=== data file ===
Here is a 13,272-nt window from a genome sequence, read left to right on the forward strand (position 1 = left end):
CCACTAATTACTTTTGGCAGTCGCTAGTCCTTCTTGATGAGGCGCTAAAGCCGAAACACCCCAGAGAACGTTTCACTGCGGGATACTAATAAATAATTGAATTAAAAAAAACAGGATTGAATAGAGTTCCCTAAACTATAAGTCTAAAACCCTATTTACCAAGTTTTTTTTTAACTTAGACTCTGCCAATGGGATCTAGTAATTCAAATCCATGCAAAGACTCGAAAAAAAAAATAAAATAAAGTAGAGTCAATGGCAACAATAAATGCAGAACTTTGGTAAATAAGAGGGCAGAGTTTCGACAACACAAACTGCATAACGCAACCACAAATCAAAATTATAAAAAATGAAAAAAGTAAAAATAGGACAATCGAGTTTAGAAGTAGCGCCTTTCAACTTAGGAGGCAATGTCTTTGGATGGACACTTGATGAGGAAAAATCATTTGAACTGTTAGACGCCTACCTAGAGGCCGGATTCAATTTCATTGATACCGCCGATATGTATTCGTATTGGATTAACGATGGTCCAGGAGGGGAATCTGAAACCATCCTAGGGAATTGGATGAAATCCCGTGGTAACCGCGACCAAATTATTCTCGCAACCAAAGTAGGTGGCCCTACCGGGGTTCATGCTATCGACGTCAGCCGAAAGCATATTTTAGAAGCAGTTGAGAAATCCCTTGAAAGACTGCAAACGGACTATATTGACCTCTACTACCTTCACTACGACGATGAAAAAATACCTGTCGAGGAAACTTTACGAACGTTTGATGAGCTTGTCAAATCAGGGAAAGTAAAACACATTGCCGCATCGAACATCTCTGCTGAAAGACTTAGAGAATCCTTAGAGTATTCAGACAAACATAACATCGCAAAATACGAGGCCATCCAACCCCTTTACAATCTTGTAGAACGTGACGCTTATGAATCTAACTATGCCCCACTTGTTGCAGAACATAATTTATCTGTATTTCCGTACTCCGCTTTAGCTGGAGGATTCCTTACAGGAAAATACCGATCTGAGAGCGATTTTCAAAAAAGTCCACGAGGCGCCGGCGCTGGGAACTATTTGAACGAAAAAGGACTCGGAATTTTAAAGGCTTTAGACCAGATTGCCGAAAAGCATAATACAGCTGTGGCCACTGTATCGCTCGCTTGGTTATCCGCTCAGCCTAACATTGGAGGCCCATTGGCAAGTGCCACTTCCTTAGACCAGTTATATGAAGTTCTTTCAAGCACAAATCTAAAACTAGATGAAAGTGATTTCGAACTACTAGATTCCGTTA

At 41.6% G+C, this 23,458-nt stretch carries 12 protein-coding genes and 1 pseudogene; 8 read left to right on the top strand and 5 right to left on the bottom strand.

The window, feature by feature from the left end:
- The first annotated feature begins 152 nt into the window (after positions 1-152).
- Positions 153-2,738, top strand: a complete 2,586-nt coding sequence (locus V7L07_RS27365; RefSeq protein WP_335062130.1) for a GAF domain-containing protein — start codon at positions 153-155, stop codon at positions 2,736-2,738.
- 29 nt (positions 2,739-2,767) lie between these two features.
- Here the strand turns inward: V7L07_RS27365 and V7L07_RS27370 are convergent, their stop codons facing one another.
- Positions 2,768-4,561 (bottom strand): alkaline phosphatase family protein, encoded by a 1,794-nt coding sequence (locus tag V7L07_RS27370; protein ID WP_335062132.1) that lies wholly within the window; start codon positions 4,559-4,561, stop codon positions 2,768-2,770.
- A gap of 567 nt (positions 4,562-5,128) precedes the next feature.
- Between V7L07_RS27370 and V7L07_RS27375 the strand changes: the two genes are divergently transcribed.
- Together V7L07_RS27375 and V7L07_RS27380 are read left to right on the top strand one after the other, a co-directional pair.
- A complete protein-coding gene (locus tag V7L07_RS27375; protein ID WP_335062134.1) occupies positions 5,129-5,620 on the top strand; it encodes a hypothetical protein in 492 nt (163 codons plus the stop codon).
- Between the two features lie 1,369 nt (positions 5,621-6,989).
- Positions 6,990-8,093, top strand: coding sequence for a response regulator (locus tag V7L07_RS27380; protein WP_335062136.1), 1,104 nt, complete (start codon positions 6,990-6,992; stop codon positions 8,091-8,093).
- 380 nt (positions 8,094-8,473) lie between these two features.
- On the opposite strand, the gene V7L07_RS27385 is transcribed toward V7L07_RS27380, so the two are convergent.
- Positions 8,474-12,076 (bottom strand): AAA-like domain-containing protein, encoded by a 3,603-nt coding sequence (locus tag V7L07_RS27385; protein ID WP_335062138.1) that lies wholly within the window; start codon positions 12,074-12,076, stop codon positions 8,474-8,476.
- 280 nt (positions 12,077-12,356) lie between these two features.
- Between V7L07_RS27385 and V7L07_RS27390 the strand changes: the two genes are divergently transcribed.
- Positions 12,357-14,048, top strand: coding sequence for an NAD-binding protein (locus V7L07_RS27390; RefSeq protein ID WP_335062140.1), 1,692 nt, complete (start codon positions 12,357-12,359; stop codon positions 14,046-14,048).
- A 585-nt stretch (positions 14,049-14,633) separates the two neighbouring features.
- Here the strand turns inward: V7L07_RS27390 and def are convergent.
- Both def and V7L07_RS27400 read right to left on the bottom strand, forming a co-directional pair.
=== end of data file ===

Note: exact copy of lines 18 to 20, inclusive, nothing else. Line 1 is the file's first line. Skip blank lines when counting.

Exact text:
- Positions 8,474-12,076 (bottom strand): AAA-like domain-containing protein, encoded by a 3,603-nt coding sequence (locus tag V7L07_RS27385; protein ID WP_335062138.1) that lies wholly within the window; start codon positions 12,074-12,076, stop codon positions 8,474-8,476.
- 280 nt (positions 12,077-12,356) lie between these two features.
- Between V7L07_RS27385 and V7L07_RS27390 the strand changes: the two genes are divergently transcribed.